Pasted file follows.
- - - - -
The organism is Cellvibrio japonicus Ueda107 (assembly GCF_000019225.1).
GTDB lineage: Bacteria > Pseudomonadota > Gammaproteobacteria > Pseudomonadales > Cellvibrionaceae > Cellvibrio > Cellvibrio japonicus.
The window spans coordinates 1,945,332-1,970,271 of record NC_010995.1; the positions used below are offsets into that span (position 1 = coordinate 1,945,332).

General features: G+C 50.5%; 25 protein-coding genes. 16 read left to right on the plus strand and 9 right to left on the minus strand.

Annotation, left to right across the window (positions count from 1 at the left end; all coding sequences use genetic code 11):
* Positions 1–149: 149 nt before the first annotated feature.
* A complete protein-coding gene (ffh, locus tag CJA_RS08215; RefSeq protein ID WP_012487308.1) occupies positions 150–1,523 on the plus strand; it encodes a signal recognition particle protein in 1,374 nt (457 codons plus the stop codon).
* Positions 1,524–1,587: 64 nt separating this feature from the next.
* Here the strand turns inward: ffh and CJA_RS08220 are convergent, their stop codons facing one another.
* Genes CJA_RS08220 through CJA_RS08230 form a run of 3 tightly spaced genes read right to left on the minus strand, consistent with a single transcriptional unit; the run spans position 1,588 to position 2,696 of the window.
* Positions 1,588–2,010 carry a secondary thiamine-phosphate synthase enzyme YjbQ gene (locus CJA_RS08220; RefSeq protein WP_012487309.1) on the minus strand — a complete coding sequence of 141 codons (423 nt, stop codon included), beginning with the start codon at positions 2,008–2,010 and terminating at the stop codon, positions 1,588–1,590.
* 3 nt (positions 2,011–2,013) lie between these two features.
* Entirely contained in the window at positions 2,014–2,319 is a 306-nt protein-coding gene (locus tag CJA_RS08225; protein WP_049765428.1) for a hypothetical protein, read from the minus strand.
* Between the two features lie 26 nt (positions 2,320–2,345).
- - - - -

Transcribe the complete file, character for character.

The organism is Cellvibrio japonicus Ueda107 (assembly GCF_000019225.1).
GTDB lineage: Bacteria > Pseudomonadota > Gammaproteobacteria > Pseudomonadales > Cellvibrionaceae > Cellvibrio > Cellvibrio japonicus.
The window spans coordinates 1,945,332-1,970,271 of record NC_010995.1; the positions used below are offsets into that span (position 1 = coordinate 1,945,332).

General features: G+C 50.5%; 25 protein-coding genes. 16 read left to right on the plus strand and 9 right to left on the minus strand.

Annotation, left to right across the window (positions count from 1 at the left end; all coding sequences use genetic code 11):
* Positions 1–149: 149 nt before the first annotated feature.
* A complete protein-coding gene (ffh, locus tag CJA_RS08215; RefSeq protein ID WP_012487308.1) occupies positions 150–1,523 on the plus strand; it encodes a signal recognition particle protein in 1,374 nt (457 codons plus the stop codon).
* Positions 1,524–1,587: 64 nt separating this feature from the next.
* Here the strand turns inward: ffh and CJA_RS08220 are convergent, their stop codons facing one another.
* Genes CJA_RS08220 through CJA_RS08230 form a run of 3 tightly spaced genes read right to left on the minus strand, consistent with a single transcriptional unit; the run spans position 1,588 to position 2,696 of the window.
* Positions 1,588–2,010 carry a secondary thiamine-phosphate synthase enzyme YjbQ gene (locus CJA_RS08220; RefSeq protein WP_012487309.1) on the minus strand — a complete coding sequence of 141 codons (423 nt, stop codon included), beginning with the start codon at positions 2,008–2,010 and terminating at the stop codon, positions 1,588–1,590.
* 3 nt (positions 2,011–2,013) lie between these two features.
* Entirely contained in the window at positions 2,014–2,319 is a 306-nt protein-coding gene (locus tag CJA_RS08225; protein WP_049765428.1) for a hypothetical protein, read from the minus strand.
* Between the two features lie 26 nt (positions 2,320–2,345).